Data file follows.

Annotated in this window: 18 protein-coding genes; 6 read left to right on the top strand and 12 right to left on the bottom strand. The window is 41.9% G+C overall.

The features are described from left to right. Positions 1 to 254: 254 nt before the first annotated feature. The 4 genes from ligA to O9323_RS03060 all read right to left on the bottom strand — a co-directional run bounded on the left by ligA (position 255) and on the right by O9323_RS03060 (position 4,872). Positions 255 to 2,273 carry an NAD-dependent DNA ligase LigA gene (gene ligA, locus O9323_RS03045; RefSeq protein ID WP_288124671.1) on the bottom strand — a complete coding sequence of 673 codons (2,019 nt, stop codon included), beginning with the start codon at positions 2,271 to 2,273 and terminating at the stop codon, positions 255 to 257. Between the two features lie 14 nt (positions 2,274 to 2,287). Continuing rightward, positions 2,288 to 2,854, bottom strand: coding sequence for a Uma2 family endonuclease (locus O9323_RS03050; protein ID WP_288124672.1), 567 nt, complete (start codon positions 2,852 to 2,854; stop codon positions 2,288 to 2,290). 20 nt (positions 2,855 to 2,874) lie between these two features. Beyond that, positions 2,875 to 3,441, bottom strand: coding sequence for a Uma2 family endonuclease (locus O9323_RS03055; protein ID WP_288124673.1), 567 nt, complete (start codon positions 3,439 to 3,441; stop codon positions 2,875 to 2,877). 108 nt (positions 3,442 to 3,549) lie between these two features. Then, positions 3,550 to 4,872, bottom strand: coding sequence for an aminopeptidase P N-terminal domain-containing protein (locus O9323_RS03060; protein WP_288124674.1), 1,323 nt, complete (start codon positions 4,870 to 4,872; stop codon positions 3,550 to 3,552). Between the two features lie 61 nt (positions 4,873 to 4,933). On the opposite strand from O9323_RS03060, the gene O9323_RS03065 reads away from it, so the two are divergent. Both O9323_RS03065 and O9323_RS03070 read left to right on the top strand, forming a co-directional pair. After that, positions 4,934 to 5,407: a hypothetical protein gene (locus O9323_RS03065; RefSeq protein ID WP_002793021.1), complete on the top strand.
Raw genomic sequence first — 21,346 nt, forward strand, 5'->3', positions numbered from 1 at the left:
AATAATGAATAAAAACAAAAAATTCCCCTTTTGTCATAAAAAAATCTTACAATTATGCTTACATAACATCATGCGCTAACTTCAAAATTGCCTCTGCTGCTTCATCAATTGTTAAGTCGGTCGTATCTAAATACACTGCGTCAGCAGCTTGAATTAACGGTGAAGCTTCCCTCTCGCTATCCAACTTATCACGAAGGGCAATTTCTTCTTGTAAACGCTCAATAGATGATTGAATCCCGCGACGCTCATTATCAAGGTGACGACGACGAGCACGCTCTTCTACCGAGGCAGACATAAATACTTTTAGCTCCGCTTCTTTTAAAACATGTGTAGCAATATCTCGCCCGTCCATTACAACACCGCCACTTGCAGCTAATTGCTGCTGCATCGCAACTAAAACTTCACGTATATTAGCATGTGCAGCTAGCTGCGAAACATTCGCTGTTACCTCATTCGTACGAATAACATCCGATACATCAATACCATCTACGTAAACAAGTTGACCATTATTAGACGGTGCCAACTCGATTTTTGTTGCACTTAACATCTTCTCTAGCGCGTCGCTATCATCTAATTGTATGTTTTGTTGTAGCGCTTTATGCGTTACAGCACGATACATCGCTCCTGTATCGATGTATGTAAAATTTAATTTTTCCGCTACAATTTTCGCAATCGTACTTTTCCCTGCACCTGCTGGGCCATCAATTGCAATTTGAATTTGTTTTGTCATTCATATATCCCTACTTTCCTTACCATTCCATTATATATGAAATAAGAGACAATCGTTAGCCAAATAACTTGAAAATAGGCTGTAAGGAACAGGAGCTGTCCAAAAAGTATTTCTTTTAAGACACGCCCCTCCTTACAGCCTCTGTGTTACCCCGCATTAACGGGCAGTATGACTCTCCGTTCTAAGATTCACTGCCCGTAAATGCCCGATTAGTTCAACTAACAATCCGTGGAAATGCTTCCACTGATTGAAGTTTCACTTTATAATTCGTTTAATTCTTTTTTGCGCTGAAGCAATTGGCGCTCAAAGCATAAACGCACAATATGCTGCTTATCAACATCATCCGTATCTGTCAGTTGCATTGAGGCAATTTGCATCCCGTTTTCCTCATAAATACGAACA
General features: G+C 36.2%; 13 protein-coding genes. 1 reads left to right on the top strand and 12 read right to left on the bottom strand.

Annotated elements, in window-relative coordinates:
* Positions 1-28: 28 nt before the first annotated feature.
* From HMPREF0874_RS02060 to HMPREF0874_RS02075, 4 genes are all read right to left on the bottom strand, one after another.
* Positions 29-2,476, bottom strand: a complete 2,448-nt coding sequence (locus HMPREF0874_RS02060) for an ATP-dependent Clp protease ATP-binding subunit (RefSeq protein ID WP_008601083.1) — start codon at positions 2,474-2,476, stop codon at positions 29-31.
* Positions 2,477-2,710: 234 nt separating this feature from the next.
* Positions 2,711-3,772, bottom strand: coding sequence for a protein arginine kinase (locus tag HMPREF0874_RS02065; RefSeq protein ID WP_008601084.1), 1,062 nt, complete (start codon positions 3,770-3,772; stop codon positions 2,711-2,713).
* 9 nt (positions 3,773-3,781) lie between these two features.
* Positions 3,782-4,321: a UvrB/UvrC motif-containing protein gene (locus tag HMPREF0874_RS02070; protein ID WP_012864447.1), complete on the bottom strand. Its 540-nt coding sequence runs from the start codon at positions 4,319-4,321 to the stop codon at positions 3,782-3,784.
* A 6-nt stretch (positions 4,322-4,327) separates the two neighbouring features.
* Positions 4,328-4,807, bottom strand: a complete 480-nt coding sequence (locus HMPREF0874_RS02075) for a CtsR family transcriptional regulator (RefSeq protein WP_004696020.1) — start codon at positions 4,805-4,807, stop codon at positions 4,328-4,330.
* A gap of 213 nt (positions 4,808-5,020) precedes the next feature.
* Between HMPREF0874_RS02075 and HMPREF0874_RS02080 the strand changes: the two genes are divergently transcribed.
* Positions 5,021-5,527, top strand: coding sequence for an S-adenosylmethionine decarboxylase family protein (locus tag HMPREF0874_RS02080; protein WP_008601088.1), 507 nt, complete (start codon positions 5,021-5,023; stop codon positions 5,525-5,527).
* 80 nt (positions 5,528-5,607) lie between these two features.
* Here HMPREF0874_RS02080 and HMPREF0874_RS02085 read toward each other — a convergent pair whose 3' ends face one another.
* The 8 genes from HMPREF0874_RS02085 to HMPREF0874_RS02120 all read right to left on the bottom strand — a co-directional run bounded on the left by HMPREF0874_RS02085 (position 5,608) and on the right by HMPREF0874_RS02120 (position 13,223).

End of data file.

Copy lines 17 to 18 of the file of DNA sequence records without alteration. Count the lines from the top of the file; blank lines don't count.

* Between HMPREF0874_RS02075 and HMPREF0874_RS02080 the strand changes: the two genes are divergently transcribed.
* Positions 5,021-5,527, top strand: coding sequence for an S-adenosylmethionine decarboxylase family protein (locus tag HMPREF0874_RS02080; protein WP_008601088.1), 507 nt, complete (start codon positions 5,021-5,023; stop codon positions 5,525-5,527).